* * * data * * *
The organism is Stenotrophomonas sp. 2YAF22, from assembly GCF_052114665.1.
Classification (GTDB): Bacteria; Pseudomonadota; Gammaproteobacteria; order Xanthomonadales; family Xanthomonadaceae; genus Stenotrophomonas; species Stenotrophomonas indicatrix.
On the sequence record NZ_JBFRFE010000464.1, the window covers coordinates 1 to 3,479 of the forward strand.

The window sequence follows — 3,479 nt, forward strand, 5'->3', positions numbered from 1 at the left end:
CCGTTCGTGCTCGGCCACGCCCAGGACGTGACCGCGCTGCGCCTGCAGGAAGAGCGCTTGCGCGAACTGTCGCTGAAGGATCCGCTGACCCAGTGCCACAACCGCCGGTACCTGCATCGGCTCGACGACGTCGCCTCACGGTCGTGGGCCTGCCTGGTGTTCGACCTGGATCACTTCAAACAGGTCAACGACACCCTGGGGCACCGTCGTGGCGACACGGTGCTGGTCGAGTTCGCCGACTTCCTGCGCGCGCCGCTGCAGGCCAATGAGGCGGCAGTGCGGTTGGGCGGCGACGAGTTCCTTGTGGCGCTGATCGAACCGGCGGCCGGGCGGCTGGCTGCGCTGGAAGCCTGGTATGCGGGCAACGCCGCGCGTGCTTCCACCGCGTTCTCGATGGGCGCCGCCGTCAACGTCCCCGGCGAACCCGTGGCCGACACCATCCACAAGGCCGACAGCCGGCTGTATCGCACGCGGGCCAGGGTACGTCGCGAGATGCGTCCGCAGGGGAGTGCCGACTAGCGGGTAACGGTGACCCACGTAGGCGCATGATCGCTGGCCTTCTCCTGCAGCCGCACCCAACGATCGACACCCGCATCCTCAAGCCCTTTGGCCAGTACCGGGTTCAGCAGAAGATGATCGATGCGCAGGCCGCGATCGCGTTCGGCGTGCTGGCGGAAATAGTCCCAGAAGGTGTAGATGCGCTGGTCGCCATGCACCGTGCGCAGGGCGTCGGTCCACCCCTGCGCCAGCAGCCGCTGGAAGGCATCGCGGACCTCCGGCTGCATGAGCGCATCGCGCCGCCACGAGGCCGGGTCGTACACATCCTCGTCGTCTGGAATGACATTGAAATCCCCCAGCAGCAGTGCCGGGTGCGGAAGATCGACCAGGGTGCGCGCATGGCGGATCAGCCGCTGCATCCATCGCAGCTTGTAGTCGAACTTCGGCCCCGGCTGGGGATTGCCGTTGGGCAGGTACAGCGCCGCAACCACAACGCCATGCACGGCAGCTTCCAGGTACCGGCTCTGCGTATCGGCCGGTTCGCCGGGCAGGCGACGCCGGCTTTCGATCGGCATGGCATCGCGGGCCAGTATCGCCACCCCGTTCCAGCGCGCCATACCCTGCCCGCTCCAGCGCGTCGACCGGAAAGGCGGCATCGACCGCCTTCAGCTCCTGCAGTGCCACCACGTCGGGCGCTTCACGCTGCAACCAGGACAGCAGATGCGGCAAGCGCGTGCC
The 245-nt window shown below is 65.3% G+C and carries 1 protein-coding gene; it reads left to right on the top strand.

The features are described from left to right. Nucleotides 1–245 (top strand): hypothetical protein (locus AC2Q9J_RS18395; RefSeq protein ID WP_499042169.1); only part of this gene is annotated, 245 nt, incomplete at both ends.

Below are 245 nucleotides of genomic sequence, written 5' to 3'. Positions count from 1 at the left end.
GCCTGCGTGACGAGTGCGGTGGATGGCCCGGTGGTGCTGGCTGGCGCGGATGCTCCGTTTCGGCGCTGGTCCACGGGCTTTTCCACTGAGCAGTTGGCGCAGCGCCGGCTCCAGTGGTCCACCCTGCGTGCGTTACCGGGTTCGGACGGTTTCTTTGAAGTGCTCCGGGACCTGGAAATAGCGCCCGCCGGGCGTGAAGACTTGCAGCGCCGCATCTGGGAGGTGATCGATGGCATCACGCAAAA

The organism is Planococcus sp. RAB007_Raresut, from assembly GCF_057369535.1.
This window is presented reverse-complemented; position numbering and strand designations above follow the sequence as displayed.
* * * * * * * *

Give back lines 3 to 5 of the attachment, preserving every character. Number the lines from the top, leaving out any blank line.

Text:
On the sequence record NZ_JBFRFE010000464.1, the window covers coordinates 1 to 3,479 of the forward strand.

The window sequence follows — 3,479 nt, forward strand, 5'->3', positions numbered from 1 at the left end:
CCGTTCGTGCTCGGCCACGCCCAGGACGTGACCGCGCTGCGCCTGCAGGAAGAGCGCTTGCGCGAACTGTCGCTGAAGGATCCGCTGACCCAGTGCCACAACCGCCGGTACCTGCATCGGCTCGACGACGTCGCCTCACGGTCGTGGGCCTGCCTGGTGTTCGACCTGGATCACTTCAAACAGGTCAACGACACCCTGGGGCACCGTCGTGGCGACACGGTGCTGGTCGAGTTCGCCGACTTCCTGCGCGCGCCGCTGCAGGCCAATGAGGCGGCAGTGCGGTTGGGCGGCGACGAGTTCCTTGTGGCGCTGATCGAACCGGCGGCCGGGCGGCTGGCTGCGCTGGAAGCCTGGTATGCGGGCAACGCCGCGCGTGCTTCCACCGCGTTCTCGATGGGCGCCGCCGTCAACGTCCCCGGCGAACCCGTGGCCGACACCATCCACAAGGCCGACAGCCGGCTGTATCGCACGCGGGCCAGGGTACGTCGCGAGATGCGTCCGCAGGGGAGTGCCGACTAGCGGGTAACGGTGACCCACGTAGGCGCATGATCGCTGGCCTTCTCCTGCAGCCGCACCCAACGATCGACACCCGCATCCTCAAGCCCTTTGGCCAGTACCGGGTTCAGCAGAAGATGATCGATGCGCAGGCCGCGATCGCGTTCGGCGTGCTGGCGGAAATAGTCCCAGAAGGTGTAGATGCGCTGGTCGCCATGCACCGTGCGCAGGGCGTCGGTCCACCCCTGCGCCAGCAGCCGCTGGAAGGCATCGCGGACCTCCGGCTGCATGAGCGCATCGCGCCGCCACGAGGCCGGGTCGTACACATCCTCGTCGTCTGGAATGACATTGAAATCCCCCAGCAGCAGTGCCGGGTGCGGAAGATCGACCAGGGTGCGCGCATGGCGGATCAGCCGCTGCATCCATCGCAGCTTGTAGTCGAACTTCGGCCCCGGCTGGGGATTGCCGTTGGGCAGGTACAGCGCCGCAACCACAACGCCATGCACGGCAGCTTCCAGGTACCGGCTCTGCGTATCGGCCGGTTCGCCGGGCAGGCGACGCCGGCTTTCGATCGGCATGGCATCGCGGGCCAGTATCGCCACCCCGTTCCAGCGCGCCATACCCTGCCCGCTCCAGCGCGTCGACCGGAAAGGCGGCATCGACCGCCTTCAGCTCCTGCAGTGCCACCACGTCGGGCGCTTCACGCTGCAACCAGGACAGCAGATGCGGCAAGCGCGTGCC